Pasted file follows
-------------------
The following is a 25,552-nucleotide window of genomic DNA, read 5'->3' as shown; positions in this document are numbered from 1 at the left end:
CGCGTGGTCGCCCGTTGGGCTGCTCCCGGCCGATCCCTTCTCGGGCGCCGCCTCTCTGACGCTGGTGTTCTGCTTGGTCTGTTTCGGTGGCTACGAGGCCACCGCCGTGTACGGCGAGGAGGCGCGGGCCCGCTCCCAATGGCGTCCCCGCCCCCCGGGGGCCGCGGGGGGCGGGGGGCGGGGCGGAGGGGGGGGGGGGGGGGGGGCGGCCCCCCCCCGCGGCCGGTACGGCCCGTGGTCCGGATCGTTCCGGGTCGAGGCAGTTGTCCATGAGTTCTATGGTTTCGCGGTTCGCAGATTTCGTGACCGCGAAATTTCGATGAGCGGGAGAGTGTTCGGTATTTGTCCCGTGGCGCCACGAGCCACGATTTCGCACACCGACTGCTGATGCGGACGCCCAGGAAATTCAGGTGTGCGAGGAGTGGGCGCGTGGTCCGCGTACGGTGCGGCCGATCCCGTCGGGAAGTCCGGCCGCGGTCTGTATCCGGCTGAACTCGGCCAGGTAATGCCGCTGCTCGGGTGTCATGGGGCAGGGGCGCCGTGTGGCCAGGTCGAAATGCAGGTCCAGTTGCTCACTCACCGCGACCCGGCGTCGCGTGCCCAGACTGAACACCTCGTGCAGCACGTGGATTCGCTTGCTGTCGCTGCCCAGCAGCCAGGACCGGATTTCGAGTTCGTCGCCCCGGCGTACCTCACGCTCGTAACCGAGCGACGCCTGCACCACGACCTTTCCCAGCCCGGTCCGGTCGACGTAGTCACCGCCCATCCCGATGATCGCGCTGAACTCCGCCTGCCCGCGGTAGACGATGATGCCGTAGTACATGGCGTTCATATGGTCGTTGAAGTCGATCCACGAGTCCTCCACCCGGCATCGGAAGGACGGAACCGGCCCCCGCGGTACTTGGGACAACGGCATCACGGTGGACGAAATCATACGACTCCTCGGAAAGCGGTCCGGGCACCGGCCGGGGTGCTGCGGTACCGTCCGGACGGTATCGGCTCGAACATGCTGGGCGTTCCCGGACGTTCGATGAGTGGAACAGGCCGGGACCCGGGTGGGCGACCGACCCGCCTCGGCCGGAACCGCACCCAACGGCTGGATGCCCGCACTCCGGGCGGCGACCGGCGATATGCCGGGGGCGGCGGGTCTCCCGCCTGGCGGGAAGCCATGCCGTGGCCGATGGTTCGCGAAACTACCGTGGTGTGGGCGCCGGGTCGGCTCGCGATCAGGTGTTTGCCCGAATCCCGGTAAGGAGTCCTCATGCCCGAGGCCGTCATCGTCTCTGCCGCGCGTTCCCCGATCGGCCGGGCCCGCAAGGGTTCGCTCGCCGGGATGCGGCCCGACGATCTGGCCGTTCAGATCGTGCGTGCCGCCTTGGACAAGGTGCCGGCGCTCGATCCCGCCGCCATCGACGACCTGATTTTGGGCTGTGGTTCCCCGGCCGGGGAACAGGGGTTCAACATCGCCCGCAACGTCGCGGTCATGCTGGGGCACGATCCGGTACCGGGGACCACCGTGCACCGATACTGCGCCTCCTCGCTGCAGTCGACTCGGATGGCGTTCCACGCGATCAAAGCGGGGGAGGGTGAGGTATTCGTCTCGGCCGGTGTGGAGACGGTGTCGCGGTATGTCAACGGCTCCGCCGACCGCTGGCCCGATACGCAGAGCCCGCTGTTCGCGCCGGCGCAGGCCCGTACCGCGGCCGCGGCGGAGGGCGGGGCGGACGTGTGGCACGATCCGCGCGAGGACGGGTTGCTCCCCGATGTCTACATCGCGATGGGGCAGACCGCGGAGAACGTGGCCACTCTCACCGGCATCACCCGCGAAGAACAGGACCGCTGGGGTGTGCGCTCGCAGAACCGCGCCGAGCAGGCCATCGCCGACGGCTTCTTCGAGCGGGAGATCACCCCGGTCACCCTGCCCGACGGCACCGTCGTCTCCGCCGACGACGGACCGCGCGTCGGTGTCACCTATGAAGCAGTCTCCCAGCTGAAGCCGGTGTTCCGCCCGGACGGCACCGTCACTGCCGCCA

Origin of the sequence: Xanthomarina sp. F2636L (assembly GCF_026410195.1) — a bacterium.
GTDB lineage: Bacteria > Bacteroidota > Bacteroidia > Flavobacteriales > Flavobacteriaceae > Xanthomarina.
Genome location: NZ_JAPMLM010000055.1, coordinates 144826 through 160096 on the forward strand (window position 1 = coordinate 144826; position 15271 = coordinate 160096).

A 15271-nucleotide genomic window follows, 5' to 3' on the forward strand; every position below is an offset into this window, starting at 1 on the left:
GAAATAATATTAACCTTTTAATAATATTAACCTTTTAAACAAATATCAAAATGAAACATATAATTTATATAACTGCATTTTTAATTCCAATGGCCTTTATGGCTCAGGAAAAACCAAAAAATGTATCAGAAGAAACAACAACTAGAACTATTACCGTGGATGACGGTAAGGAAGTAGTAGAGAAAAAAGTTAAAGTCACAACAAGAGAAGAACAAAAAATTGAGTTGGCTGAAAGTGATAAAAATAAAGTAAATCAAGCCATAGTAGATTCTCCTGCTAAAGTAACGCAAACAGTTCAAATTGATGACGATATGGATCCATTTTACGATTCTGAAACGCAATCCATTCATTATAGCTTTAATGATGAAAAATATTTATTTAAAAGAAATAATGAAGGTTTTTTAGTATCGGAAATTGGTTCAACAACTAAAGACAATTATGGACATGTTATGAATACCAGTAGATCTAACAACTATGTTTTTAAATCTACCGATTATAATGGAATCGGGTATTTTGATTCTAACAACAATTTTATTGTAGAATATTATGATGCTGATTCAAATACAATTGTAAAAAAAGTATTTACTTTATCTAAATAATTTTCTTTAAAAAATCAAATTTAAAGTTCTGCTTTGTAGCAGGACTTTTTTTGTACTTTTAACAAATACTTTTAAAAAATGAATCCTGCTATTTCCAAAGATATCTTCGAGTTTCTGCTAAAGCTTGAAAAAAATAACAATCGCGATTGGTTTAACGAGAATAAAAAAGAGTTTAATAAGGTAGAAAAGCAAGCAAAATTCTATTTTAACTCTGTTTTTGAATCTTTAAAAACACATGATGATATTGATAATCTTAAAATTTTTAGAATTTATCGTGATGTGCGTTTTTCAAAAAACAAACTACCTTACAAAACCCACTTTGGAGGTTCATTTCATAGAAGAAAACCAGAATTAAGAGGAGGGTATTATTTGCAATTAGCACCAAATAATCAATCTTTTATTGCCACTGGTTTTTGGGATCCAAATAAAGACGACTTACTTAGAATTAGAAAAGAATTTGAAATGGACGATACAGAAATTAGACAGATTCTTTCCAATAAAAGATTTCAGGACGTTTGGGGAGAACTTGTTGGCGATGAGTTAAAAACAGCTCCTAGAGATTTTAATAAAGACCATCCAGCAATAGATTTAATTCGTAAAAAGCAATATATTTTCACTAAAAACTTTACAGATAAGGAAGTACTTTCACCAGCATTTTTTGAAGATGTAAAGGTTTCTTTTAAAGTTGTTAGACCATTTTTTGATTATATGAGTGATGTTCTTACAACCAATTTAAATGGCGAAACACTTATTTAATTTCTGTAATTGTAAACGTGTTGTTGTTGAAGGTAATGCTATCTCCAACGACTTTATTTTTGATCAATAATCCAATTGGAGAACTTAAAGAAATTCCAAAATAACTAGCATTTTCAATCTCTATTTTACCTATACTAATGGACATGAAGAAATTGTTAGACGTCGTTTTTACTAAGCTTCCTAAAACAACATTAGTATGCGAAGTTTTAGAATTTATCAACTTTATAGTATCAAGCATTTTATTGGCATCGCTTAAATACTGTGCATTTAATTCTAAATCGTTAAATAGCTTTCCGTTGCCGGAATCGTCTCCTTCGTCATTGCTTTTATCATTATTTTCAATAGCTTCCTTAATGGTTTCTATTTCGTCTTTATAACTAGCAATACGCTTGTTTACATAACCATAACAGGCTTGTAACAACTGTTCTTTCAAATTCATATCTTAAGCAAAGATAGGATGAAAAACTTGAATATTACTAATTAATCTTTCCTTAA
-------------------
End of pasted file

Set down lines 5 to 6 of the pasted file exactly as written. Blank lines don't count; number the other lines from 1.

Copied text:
Genome location: NZ_JAPMLM010000055.1, coordinates 144826 through 160096 on the forward strand (window position 1 = coordinate 144826; position 15271 = coordinate 160096).

A 15271-nucleotide genomic window follows, 5' to 3' on the forward strand; every position below is an offset into this window, starting at 1 on the left: